Nov 24th, 2018
The verdict as Mickelson beats Tiger in $9million shoot out
AKA dampest of the squids...
Words: Tim Southwell
Phil Mickelson is $9million richer this morning after a playoff victory under the floodlights against Tiger Woods in the much trumpeted and equally maligned 'Match' at Shadow Creek in Las Vegas.
The matchplay between the two Americans went to a 22nd hole before Lefty sank a four-foot putt for victory. Tiger had kept the match alive by chipping in at 17 to stop Mickelson putting for the match, then missed a chance himself from eight feet on the first extra hole, leading to a sudden-death playoff from 93 yards. Which was a real mess with neither player firing and Mickelson actually announcing "I don't want to win like this" when he conceded a five-foot putt to Tiger.
"I'm just trying to calm down, my heart can't take any more, it was such an incredible opportunity," Mickelson, a five-time major champion, said. "He's the greatest of all time but to have a little bit of smack talk for the coming years means a lot to me because I don't have a lot on him!"
In truth, the match was pretty boring with neither player turning on the style. The most interesting aspect was hearing a mic'dup Tiger swearing repeatedly as he hit poor shot after poor shot. Attempts to liven things up and inject a bit of dignity came when they randomly challenged each other to a nearest the pin or longest drive competition, the tune of $100-200,000 with the proceeds going to charity.
Give us a kiss...
Despite my misgivings, I did watch The Match inbetween flicking to see what was happening on Celebrity Get Me Out Of Here. After a while, it was difficult to figure out which program was which as Tiger trudged around the course looking for all the world like he'd walked into a trap filled with fish guts and biting ants.
For those in the States who stumped up $20 for pay-per-view (it was played 'free' on Sky Golf in the UK if you happened to have that subscription package) their Thanksgiving weekend was not enhanced by the pedestrian play and awkward silences which were often punctuated by desperate TV pundits (Darren Clarke and Pat Perez included) all talking over each other at the precise moment – as sod's law would have it – the players and caddies finally broke their silence. At times there were six or seven people talking at once in brave but clumsy attempt after clumsy attempt to inject some energy to proceedings.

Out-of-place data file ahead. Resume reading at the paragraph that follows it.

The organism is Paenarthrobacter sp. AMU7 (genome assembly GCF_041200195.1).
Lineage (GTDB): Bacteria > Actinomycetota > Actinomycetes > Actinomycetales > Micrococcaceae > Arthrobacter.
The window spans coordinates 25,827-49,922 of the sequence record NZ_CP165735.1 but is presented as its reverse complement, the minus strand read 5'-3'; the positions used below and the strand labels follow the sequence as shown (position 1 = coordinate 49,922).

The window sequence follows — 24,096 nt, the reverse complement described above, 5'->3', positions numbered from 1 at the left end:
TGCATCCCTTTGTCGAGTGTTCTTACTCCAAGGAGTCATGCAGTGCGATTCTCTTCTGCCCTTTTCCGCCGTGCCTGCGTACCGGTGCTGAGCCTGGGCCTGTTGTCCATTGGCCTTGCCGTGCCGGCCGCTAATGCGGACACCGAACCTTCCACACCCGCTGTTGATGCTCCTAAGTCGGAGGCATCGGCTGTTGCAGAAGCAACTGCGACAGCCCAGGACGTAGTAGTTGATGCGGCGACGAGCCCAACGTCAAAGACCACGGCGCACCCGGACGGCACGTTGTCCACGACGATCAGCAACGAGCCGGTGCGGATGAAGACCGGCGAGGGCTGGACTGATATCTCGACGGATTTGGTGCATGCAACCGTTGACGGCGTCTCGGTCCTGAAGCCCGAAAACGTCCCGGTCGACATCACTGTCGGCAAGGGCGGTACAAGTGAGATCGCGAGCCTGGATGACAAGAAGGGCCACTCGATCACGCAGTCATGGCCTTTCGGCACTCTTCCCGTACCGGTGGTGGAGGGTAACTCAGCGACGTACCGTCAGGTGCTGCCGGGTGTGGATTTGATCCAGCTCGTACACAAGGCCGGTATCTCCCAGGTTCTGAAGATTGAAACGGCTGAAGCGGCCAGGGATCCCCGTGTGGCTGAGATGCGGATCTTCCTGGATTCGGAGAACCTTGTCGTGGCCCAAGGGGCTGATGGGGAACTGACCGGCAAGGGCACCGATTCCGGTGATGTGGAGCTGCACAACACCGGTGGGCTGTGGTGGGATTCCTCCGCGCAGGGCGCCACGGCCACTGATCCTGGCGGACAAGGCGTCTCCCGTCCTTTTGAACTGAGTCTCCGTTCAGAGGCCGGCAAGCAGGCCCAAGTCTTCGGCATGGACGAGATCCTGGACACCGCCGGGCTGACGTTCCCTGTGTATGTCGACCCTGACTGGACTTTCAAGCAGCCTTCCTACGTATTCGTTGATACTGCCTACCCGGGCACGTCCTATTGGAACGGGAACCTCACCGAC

This was supposed to be 'golf as we've never seen it before' and to some degree it was, it was rubbish. $9miilon worth of rubbish.
So was it – as many had intimated – a pointless, indulgent exercise which only served to make two of the richest players in the history of the game even richer? I'm afraid so.
Darren Clarke, watching in his role as an analyst on the American television coverage, conceded after 10 holes: "We need a spark, we need something." American basketball legend Charles Barkley – who knows what he's talking about as he has the world's worst golf swing – was less generous on the same show: "This is some crappy golf," said the former NBA star.
The event's promotional hashtag #TheMatch trended both worldwide and in the UK on Twitter as players, journalists and fans dissected the spectacle, but during one protracted ad break, I actually forgot it was on and ended up watching half an Alan Partridge episode before I remembered what I was supposed to be doing. It was that forgettable.
Still, Phil has another $9million to take down the casino and $600k won in side bets to give to charity.
"It was competitive but at the end of the day we're going to help a lot of people out," said Tiger.
Fair play, but a lack of humour, tension or any real jeopardy made The Match a squib of the dampest variety.